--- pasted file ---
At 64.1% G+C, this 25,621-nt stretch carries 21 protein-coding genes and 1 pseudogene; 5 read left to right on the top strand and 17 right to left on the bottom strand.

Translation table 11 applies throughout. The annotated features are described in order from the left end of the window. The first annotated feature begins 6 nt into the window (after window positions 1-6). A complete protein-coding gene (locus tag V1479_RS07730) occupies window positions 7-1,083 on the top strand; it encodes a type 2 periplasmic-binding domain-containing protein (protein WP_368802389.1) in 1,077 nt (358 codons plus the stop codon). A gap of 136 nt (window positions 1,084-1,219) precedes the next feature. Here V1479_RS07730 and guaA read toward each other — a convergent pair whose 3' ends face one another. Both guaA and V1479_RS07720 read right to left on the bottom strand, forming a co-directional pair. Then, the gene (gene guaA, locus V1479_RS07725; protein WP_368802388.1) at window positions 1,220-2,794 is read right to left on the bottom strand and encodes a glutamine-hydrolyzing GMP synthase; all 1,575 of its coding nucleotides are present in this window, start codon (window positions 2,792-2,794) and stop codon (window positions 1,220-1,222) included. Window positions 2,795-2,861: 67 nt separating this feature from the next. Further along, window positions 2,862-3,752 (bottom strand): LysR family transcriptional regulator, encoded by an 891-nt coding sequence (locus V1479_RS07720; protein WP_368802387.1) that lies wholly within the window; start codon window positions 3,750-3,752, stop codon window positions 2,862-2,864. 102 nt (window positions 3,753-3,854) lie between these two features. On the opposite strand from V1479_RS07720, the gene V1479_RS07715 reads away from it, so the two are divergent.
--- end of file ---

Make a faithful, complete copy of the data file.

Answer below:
At 64.1% G+C, this 25,621-nt stretch carries 21 protein-coding genes and 1 pseudogene; 5 read left to right on the top strand and 17 right to left on the bottom strand.

Translation table 11 applies throughout. The annotated features are described in order from the left end of the window. The first annotated feature begins 6 nt into the window (after window positions 1-6). A complete protein-coding gene (locus tag V1479_RS07730) occupies window positions 7-1,083 on the top strand; it encodes a type 2 periplasmic-binding domain-containing protein (protein WP_368802389.1) in 1,077 nt (358 codons plus the stop codon). A gap of 136 nt (window positions 1,084-1,219) precedes the next feature. Here V1479_RS07730 and guaA read toward each other — a convergent pair whose 3' ends face one another. Both guaA and V1479_RS07720 read right to left on the bottom strand, forming a co-directional pair. Then, the gene (gene guaA, locus V1479_RS07725; protein WP_368802388.1) at window positions 1,220-2,794 is read right to left on the bottom strand and encodes a glutamine-hydrolyzing GMP synthase; all 1,575 of its coding nucleotides are present in this window, start codon (window positions 2,792-2,794) and stop codon (window positions 1,220-1,222) included. Window positions 2,795-2,861: 67 nt separating this feature from the next. Further along, window positions 2,862-3,752 (bottom strand): LysR family transcriptional regulator, encoded by an 891-nt coding sequence (locus V1479_RS07720; protein WP_368802387.1) that lies wholly within the window; start codon window positions 3,750-3,752, stop codon window positions 2,862-2,864. 102 nt (window positions 3,753-3,854) lie between these two features. On the opposite strand from V1479_RS07720, the gene V1479_RS07715 reads away from it, so the two are divergent.